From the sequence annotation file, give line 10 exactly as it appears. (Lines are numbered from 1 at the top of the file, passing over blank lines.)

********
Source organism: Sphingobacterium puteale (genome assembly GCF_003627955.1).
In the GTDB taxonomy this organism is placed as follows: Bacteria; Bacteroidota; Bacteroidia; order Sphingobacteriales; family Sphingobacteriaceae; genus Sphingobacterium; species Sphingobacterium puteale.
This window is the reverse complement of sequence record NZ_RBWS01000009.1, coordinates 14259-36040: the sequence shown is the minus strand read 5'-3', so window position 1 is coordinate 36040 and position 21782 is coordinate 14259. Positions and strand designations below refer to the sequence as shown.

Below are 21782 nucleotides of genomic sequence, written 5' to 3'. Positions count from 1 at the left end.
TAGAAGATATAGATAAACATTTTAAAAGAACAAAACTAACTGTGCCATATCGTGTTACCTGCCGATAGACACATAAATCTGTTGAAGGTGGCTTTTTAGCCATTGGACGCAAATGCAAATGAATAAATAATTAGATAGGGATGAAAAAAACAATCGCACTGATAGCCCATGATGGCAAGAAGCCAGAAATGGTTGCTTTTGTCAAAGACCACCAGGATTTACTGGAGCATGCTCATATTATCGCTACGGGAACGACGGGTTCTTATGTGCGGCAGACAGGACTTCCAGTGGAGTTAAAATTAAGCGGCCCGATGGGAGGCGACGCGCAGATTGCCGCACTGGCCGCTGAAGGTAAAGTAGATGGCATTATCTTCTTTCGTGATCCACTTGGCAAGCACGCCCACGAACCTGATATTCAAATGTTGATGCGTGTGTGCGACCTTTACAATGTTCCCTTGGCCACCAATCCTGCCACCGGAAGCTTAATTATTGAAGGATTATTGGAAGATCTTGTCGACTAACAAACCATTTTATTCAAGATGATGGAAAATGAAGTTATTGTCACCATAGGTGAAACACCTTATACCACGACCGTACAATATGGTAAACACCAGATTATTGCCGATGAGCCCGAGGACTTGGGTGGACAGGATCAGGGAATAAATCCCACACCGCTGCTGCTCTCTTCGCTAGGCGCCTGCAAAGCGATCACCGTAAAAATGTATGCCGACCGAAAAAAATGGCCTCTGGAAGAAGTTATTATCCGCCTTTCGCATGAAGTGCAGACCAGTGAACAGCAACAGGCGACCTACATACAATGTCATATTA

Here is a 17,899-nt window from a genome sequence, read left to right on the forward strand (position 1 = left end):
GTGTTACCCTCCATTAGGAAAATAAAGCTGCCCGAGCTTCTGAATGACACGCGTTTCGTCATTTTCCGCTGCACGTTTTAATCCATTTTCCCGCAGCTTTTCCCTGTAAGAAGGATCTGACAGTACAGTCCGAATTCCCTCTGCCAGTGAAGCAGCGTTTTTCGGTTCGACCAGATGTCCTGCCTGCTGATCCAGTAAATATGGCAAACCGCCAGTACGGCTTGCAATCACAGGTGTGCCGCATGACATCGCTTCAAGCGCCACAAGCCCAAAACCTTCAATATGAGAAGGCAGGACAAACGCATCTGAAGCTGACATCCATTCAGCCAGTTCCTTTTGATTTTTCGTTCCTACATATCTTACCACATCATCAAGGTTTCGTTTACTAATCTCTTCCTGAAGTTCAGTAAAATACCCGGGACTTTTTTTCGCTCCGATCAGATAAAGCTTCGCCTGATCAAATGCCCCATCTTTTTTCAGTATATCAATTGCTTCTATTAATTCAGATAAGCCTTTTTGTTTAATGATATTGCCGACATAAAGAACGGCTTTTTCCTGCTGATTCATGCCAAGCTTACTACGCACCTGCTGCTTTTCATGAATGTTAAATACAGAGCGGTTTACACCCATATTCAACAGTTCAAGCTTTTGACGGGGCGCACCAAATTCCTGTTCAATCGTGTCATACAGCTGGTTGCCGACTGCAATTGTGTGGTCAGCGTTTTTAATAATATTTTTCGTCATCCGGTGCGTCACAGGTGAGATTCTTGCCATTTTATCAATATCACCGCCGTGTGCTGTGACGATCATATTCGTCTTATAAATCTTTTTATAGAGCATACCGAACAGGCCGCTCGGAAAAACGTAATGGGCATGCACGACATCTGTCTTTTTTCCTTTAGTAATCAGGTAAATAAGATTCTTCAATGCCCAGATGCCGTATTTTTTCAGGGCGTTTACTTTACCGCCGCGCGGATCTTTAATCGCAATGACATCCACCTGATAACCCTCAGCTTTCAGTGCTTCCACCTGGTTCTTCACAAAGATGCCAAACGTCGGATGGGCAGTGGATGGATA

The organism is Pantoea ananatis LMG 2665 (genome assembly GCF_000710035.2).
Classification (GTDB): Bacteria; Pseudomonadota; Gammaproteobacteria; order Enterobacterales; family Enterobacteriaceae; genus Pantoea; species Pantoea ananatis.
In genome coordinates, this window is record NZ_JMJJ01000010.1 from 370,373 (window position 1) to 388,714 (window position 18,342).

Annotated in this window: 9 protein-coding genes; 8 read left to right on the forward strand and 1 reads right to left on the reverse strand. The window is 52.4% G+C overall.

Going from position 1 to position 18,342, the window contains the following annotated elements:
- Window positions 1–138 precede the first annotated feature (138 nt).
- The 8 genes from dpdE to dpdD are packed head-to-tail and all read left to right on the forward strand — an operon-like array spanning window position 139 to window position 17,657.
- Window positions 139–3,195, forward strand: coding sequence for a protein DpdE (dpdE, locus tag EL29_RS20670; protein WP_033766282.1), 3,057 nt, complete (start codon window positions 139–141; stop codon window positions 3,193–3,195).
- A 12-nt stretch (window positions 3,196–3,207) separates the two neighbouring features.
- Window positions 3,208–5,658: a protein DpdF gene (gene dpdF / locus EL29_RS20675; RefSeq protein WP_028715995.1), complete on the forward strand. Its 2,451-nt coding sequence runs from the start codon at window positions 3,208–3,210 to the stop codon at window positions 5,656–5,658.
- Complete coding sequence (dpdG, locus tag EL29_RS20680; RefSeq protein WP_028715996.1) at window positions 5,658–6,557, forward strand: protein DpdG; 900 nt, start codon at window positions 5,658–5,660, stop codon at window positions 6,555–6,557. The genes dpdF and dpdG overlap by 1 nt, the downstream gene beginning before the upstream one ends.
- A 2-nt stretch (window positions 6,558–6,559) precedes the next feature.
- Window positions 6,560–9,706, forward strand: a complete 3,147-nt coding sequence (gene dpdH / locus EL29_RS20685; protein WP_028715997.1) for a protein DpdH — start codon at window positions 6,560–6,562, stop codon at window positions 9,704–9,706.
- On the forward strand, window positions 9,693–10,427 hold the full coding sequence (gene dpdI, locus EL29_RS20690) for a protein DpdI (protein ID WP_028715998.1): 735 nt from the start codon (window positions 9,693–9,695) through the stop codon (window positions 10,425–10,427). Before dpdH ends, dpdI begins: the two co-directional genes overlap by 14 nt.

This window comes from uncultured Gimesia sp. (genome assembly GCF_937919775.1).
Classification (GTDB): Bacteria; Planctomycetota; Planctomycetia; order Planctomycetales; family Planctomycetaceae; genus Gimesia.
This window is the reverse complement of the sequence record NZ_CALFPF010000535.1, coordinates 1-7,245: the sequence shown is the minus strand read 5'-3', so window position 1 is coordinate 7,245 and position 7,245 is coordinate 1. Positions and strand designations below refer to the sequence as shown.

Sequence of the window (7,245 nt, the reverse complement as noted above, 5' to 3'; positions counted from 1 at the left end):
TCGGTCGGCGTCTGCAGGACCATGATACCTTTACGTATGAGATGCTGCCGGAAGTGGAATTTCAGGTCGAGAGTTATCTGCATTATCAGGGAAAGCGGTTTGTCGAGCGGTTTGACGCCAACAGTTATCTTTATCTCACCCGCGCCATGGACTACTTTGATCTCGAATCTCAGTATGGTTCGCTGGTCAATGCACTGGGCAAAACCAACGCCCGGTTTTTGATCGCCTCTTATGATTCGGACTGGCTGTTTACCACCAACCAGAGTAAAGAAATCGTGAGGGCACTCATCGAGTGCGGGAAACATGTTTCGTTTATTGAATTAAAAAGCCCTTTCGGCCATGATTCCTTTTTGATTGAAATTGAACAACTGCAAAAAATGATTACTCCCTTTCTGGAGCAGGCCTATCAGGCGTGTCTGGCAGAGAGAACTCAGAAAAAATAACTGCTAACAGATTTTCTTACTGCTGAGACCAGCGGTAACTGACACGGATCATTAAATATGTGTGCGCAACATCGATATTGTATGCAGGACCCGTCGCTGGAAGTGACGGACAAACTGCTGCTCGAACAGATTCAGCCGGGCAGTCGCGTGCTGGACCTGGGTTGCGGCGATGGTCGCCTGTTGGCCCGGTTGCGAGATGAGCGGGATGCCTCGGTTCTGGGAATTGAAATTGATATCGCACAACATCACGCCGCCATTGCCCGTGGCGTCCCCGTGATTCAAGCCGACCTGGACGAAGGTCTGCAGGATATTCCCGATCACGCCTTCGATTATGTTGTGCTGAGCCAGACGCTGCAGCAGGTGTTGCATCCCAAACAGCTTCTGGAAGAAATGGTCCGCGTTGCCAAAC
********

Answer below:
In genome coordinates, this window is record NZ_JMJJ01000010.1 from 370,373 (window position 1) to 388,714 (window position 18,342).